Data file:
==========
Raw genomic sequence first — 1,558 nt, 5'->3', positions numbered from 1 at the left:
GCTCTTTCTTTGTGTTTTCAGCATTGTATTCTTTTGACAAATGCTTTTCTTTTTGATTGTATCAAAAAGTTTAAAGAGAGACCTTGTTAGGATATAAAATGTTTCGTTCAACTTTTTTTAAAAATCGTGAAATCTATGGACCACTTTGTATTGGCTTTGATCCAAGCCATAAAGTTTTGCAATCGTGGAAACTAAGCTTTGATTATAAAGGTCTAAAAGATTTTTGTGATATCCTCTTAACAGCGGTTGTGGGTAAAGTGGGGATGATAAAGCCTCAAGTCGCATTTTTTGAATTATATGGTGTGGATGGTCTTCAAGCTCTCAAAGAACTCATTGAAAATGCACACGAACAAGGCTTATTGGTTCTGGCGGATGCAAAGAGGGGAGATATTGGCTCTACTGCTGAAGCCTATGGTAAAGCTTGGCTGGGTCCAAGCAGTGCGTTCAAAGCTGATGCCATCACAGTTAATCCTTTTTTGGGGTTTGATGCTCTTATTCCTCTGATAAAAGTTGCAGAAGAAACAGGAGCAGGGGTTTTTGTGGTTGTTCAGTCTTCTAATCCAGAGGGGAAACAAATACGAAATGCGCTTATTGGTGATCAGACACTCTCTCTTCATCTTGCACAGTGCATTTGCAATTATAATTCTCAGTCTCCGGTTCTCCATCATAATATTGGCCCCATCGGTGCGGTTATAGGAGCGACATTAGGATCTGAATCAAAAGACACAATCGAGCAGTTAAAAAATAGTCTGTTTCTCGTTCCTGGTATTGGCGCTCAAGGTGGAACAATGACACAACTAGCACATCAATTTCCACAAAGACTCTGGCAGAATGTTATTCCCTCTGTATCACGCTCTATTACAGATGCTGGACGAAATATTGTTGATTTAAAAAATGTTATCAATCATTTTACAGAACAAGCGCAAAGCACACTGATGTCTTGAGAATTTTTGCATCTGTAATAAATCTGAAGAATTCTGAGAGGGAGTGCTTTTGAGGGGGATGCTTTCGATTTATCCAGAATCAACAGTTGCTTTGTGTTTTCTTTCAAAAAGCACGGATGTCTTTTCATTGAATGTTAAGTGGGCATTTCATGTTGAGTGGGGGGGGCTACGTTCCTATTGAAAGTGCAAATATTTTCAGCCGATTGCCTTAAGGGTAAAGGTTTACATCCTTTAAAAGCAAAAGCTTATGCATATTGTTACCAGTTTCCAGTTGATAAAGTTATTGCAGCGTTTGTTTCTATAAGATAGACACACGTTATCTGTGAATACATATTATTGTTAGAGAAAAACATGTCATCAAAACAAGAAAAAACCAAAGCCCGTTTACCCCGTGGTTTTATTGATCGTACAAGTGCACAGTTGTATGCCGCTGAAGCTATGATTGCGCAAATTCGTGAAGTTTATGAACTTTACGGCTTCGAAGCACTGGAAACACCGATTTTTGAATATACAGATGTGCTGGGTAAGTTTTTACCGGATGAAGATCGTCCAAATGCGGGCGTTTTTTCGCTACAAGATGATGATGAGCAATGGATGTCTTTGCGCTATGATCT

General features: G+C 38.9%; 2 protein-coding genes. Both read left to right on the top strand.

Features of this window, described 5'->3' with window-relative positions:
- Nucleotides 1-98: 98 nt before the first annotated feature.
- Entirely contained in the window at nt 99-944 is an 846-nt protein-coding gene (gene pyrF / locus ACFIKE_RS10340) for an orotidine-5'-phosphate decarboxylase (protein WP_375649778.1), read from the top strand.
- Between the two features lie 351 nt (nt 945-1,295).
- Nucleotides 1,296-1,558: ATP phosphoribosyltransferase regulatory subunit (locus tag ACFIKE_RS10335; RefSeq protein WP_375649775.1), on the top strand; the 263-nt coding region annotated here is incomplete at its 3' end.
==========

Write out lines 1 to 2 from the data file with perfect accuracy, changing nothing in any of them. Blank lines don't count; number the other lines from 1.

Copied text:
Raw genomic sequence first — 1,558 nt, 5'->3', positions numbered from 1 at the left:
GCTCTTTCTTTGTGTTTTCAGCATTGTATTCTTTTGACAAATGCTTTTCTTTTTGATTGTATCAAAAAGTTTAAAGAGAGACCTTGTTAGGATATAAAATGTTTCGTTCAACTTTTTTTAAAAATCGTGAAATCTATGGACCACTTTGTATTGGCTTTGATCCAAGCCATAAAGTTTTGCAATCGTGGAAACTAAGCTTTGATTATAAAGGTCTAAAAGATTTTTGTGATATCCTCTTAACAGCGGTTGTGGGTAAAGTGGGGATGATAAAGCCTCAAGTCGCATTTTTTGAATTATATGGTGTGGATGGTCTTCAAGCTCTCAAAGAACTCATTGAAAATGCACACGAACAAGGCTTATTGGTTCTGGCGGATGCAAAGAGGGGAGATATTGGCTCTACTGCTGAAGCCTATGGTAAAGCTTGGCTGGGTCCAAGCAGTGCGTTCAAAGCTGATGCCATCACAGTTAATCCTTTTTTGGGGTTTGATGCTCTTATTCCTCTGATAAAAGTTGCAGAAGAAACAGGAGCAGGGGTTTTTGTGGTTGTTCAGTCTTCTAATCCAGAGGGGAAACAAATACGAAATGCGCTTATTGGTGATCAGACACTCTCTCTTCATCTTGCACAGTGCATTTGCAATTATAATTCTCAGTCTCCGGTTCTCCATCATAATATTGGCCCCATCGGTGCGGTTATAGGAGCGACATTAGGATCTGAATCAAAAGACACAATCGAGCAGTTAAAAAATAGTCTGTTTCTCGTTCCTGGTATTGGCGCTCAAGGTGGAACAATGACACAACTAGCACATCAATTTCCACAAAGACTCTGGCAGAATGTTATTCCCTCTGTATCACGCTCTATTACAGATGCTGGACGAAATATTGTTGATTTAAAAAATGTTATCAATCATTTTACAGAACAAGCGCAAAGCACACTGATGTCTTGAGAATTTTTGCATCTGTAATAAATCTGAAGAATTCTGAGAGGGAGTGCTTTTGAGGGGGATGCTTTCGATTTATCCAGAATCAACAGTTGCTTTGTGTTTTCTTTCAAAAAGCACGGATGTCTTTTCATTGAATGTTAAGTGGGCATTTCATGTTGAGTGGGGGGGGCTACGTTCCTATTGAAAGTGCAAATATTTTCAGCCGATTGCCTTAAGGGTAAAGGTTTACATCCTTTAAAAGCAAAAGCTTATGCATATTGTTACCAGTTTCCAGTTGATAAAGTTATTGCAGCGTTTGTTTCTATAAGATAGACACACGTTATCTGTGAATACATATTATTGTTAGAGAAAAACATGTCATCAAAACAAGAAAAAACCAAAGCCCGTTTACCCCGTGGTTTTATTGATCGTACAAGTGCACAGTTGTATGCCGCTGAAGCTATGATTGCGCAAATTCGTGAAGTTTATGAACTTTACGGCTTCGAAGCACTGGAAACACCGATTTTTGAATATACAGATGTGCTGGGTAAGTTTTTACCGGATGAAGATCGTCCAAATGCGGGCGTTTTTTCGCTACAAGATGATGATGAGCAATGGATGTCTTTGCGCTATGATCT